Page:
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Hunters Are Biggest Winners in the Federal Duck Stamp Contest

Hunters Are Biggest Winners in the Federal Duck Stamp Contest

Photo credit: Bob Hautman / Courtesy of USFWS

Technically, only two people can win the annual Federal Duck Stamp Art Contest—an adult and a youth, each in their respective categories—for their artistic depictions of waterfowl, with the winning entries used for the upcoming year’s Federal and Junior Duck Stamps. But the real winners are the millions of hunters who buy the stamps and promote conservation across the country.

For those who may not know, by law, 98 percent of the funds raised through Federal Duck Stamp sales are used directly for the protection of wetlands and associated habitats. By purchasing a Duck Stamp each year, hunters continue to fund one of the most successful conservation programs created to ensure there will be land for wildlife and hunters for generations to come.

The Junior Duck Stamp Art Contest is the culmination of the Federal Junior Duck Stamp Conservation and Design Program that began in 1989. The program is a dynamic art- and science-based curriculum that teaches wetland and waterfowl conservation to students in kindergarten through high school. The first Junior Duck Stamp Art Contest was in 1993 and the program was recognized by Congress in 1994 with the enactment of the Junior Duck Stamp Conservation and Design Program Act. By 2000, the program included all 50 states, the District of Columbia and the United States territories. The Junior Duck Stamps are sold for $5 apiece with 100 percent of the revenue going toward supporting recognition and environmental education activities for students who participate in the program.

The winners of the Federal and Junior Duck Stamp Art Contest deserve a big hand. They are:
  • Bob Hautman, an artist from Delano, Minn., who won the 2017 Federal Duck Stamp Art Contest for his acrylic painting of a pair of mallards. This is Hautman's third Federal Duck Stamp Contest win—his art previously appeared on the 1997-1998 and 2001-2002 Federal Duck Stamps.
  • The Junior Duck Stamp winner was 12-year-old Isaac Schreiber from Duffield, Va. The talented Schreiber painted a pair of Trumpeter swans.


The history of the Duck Stamp begins in the terrible Dust Bowl years of the 1930s when tens of thousands of acres of wetlands began drying up and disappearing. In 1934, President Franklin D. Roosevelt signed the Migratory Bird Hunting Stamp Act (or Duck Stamp Act) to help stop the destruction of wetlands vital to the survival of migratory waterfowl. Under the Act, all waterfowl hunters 16 years of age and over were required to buy and carry a Migratory Bird Hunting and Conservation Stamp, commonly known as a “Duck Stamp,” every year.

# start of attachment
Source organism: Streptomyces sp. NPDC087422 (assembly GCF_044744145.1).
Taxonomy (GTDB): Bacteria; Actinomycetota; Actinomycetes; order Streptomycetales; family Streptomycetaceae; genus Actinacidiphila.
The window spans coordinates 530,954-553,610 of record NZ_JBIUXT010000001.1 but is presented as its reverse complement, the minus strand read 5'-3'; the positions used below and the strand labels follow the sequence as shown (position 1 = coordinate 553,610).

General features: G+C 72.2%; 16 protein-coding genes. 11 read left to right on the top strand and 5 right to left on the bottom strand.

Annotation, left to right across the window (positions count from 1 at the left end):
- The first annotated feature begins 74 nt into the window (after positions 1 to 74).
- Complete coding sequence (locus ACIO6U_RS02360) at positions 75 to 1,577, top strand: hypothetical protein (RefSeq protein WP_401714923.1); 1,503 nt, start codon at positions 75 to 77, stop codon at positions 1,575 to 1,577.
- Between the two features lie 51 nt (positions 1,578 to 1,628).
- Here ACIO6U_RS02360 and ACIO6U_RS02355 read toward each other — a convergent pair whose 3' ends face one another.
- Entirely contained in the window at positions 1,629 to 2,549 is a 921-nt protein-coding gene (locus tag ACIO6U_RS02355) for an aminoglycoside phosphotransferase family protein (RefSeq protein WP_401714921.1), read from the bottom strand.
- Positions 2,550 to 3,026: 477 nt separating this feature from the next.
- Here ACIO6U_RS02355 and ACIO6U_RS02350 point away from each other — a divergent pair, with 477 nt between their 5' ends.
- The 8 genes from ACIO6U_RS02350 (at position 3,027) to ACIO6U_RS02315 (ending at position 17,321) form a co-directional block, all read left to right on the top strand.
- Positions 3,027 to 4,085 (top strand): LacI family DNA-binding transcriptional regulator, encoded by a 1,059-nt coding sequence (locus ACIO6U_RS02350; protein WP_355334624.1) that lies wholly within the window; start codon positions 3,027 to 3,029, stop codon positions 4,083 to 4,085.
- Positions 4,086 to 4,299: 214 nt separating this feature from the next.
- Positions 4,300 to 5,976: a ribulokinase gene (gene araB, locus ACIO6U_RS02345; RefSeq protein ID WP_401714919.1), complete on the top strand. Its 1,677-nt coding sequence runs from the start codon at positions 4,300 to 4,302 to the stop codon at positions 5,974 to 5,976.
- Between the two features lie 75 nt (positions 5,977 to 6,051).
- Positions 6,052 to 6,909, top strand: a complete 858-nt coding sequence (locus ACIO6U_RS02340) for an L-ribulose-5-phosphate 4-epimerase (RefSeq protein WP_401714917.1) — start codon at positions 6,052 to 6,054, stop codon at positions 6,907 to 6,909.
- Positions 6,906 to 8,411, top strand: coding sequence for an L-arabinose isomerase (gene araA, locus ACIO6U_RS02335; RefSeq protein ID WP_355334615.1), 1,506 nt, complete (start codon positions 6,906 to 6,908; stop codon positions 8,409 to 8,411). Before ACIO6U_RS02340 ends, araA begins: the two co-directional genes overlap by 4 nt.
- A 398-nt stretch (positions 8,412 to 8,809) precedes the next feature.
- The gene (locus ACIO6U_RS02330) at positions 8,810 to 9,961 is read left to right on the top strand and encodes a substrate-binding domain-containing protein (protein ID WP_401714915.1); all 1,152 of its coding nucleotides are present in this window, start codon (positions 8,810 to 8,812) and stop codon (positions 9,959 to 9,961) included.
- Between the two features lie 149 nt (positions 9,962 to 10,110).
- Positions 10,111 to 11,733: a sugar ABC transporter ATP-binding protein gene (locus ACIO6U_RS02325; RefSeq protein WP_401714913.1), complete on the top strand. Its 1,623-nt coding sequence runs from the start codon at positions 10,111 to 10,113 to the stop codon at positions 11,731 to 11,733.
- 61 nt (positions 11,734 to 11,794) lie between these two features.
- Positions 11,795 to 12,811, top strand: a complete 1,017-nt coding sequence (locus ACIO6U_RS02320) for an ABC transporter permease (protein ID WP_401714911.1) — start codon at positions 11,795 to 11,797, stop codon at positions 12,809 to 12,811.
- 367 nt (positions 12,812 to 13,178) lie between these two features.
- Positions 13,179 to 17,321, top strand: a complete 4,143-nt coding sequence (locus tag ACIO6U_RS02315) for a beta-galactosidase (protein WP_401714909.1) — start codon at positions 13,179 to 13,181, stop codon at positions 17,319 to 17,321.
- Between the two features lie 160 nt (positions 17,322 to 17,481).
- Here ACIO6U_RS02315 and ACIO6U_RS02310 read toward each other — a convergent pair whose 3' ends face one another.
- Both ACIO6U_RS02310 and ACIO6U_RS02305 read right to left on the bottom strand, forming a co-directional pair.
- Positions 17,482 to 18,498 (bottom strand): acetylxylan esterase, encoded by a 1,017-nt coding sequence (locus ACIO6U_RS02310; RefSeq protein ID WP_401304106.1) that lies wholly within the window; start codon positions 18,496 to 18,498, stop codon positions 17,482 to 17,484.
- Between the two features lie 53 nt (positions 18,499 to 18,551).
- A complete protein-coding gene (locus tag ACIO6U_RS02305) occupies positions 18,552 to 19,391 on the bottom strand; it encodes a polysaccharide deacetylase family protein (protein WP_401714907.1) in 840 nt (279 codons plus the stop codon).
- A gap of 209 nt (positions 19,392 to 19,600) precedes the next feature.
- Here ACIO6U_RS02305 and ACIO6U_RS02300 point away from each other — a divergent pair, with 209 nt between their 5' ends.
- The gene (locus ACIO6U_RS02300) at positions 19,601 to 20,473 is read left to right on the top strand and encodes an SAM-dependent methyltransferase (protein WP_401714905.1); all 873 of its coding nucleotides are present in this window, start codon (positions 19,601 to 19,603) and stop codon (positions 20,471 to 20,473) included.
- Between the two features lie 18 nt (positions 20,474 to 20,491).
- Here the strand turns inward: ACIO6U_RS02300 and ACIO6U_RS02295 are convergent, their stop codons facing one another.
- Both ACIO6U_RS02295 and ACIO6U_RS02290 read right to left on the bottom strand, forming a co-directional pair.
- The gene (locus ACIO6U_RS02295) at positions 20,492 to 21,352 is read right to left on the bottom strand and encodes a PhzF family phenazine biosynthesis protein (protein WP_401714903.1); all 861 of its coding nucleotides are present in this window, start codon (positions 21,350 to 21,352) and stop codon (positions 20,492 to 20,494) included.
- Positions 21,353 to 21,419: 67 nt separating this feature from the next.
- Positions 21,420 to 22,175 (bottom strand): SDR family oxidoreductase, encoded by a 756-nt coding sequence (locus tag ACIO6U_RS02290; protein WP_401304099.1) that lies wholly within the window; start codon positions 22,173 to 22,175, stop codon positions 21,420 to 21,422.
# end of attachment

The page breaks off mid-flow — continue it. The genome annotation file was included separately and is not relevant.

Initially, well-known American wildlife artists were asked to submit artwork for the stamps, but in 1949 the U.S. Fish and Wildlife Service (USFWS) launched the first Duck Stamp Art Contest, open to any U.S. artist who wished to enter. Decades later, the Federal Duck Stamp Art Contest remains the only art competition of its kind sponsored by the U.S. government—and anyone may enter. While there is no monetary reward for winning this prestigious contest, the artists are permitted to sell reprints of their winning artwork.

Today, the Duck Stamp sells for $25 and raises nearly $40 million each year to provide critical funds to conserve and protect wetland habitats in the National Wildlife Refuge system. Since 1934, more than $800 million has gone toward protecting more than 5.7 million acres of habitat. Just as impressive: More than 300 national wildlife refuges were created or have been expanded using Federal Duck Stamp dollars.

Little wonder the Federal Duck Stamp Program has been called one of the most successful conservation programs ever initiated. The program is just one great example of how much hunters’ dollars do to support wildlife, conserve habitats and preserve our cherished hunting heritage.

For more information on how hunters’ dollars benefit fish and wildlife conservation, habitat restoration and the economy—both in the United States and abroad—check out the following NRAHLF.org articles:

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